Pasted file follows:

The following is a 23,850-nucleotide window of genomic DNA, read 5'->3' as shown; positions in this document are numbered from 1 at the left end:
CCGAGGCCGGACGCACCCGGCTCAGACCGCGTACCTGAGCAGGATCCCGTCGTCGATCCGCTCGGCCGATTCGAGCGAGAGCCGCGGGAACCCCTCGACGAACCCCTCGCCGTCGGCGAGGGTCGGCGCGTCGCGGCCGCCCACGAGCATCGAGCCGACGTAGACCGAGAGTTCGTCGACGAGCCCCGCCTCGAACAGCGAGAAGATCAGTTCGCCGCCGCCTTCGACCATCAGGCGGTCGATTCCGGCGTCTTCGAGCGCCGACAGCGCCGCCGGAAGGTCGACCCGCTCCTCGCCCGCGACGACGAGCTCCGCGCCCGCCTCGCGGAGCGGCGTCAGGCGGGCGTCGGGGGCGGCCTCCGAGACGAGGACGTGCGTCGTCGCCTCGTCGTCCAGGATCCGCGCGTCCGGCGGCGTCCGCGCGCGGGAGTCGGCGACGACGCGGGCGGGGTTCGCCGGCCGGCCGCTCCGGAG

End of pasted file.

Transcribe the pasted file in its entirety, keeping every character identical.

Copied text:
The following is a 23,850-nucleotide window of genomic DNA, read 5'->3' as shown; positions in this document are numbered from 1 at the left end:
CCGAGGCCGGACGCACCCGGCTCAGACCGCGTACCTGAGCAGGATCCCGTCGTCGATCCGCTCGGCCGATTCGAGCGAGAGCCGCGGGAACCCCTCGACGAACCCCTCGCCGTCGGCGAGGGTCGGCGCGTCGCGGCCGCCCACGAGCATCGAGCCGACGTAGACCGAGAGTTCGTCGACGAGCCCCGCCTCGAACAGCGAGAAGATCAGTTCGCCGCCGCCTTCGACCATCAGGCGGTCGATTCCGGCGTCTTCGAGCGCCGACAGCGCCGCCGGAAGGTCGACCCGCTCCTCGCCCGCGACGACGAGCTCCGCGCCCGCCTCGCGGAGCGGCGTCAGGCGGGCGTCGGGGGCGGCCTCCGAGACGAGGACGTGCGTCGTCGCCTCGTCGTCCAGGATCCGCGCGTCCGGCGGCGTCCGCGCGCGGGAGTCGGCGACGACGCGGGCGGGGTTCGCCGGCCGGCCGCTCCGGAG